The Bontebok National Park is an extraordinary conservation success story.
In the early 1800s three landowners recognised that Bontebok were about to become extinct – they could only identify 17 – and so they set aside part of their land as a reserve. In 1931 the first Bontebok National Park was established near Bredasdorp and later moved to the current location. There are now believed to be c.3,000 Bontebok in existence, and c.200 are in this park near Swellendam. The Breede River, which runs through the Park, was wide and calm on our visit.
We enjoy walking in the UK and Europe and visited the Park to walk The Aloe Trail. We parked in a designated car park and set off. Do not expect UK or French waymarking, or an ordnance survey map – just use your common sense when following the photocopy map (possibly illegible) which you will be given at the entrance when you buy your day ticket!
The trail leads to the Lang Elsie’s Kraal Rest Camp with views over the river. I would love to return and spend a few nights here – I can imagine the sound of frogs in the evening, or even silence. The trail passes the site of Lang Elsie’s Kraal and then leads up the hill with lovely views to the Langeberg Mountains from the top. There are interesting plants and flowers on top of the hill (including the paintbrush plant) before the path heads downwards again to the Breede River.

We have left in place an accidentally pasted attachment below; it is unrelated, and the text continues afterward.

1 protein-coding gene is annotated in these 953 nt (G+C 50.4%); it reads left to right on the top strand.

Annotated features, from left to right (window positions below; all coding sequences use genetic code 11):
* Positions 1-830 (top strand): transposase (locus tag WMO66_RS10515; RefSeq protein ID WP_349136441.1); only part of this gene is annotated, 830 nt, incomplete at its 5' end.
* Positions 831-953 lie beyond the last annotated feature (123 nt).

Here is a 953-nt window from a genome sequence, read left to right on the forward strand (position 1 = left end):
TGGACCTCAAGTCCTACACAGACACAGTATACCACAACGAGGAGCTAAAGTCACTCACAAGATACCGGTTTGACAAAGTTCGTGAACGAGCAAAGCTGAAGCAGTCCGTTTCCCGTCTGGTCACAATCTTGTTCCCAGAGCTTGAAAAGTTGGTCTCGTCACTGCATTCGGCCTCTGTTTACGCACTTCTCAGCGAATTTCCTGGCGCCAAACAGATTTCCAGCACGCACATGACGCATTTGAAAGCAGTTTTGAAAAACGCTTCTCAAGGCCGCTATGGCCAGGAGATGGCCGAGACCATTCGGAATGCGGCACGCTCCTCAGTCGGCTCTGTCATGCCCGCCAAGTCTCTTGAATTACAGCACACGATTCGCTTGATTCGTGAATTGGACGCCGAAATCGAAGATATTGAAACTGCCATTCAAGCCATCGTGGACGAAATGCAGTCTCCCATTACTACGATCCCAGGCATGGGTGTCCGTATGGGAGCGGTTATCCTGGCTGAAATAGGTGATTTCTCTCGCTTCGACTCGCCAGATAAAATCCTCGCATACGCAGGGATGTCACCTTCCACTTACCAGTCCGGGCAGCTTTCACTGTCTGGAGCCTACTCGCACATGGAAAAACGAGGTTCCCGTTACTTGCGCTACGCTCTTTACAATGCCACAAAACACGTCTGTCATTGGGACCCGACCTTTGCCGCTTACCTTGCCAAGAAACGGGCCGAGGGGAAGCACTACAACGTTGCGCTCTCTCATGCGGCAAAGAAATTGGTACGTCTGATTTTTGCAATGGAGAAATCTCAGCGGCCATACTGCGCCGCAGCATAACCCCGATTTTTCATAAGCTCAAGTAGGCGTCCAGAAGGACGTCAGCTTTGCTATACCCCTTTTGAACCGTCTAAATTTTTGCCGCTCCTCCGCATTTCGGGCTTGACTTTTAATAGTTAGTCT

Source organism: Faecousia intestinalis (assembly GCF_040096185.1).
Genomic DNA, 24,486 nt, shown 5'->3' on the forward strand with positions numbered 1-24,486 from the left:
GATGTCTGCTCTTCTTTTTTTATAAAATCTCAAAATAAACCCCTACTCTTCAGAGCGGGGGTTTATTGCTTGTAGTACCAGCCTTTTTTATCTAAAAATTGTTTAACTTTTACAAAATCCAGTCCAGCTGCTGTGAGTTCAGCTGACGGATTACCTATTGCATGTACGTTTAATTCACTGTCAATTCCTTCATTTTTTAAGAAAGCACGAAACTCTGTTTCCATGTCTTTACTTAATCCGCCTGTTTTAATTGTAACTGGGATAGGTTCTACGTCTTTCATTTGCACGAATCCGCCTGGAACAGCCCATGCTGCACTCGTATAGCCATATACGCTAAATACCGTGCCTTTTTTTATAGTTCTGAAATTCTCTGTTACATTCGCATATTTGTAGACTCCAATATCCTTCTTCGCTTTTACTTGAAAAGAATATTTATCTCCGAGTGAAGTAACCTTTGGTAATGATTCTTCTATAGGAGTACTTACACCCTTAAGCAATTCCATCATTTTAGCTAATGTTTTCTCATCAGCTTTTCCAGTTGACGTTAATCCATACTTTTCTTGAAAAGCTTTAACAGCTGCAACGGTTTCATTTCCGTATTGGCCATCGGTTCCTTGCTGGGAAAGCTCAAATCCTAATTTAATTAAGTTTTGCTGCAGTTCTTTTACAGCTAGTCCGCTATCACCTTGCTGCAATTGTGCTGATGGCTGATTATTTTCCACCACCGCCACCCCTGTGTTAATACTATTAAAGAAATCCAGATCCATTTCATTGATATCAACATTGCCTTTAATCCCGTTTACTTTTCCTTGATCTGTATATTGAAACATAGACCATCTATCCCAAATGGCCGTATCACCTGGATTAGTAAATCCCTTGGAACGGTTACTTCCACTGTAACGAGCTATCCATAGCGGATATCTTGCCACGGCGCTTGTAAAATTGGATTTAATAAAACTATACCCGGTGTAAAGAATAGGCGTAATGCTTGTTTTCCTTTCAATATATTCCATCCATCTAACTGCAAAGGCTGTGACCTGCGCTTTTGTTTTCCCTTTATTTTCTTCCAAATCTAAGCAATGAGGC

Down at river level at the Rest Camp comes into view again and from this point the loop around the hill is completed and we returned to the car park via the same path on which we set out.
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The Breede River Valley
Are these tree aloes? They make mine in the greenhouse look very tiny!
They are aloes – I am not sure what variety of aloe – and there were lots of them. I always associate aloes, with their long red poker-like flowers, with South Africa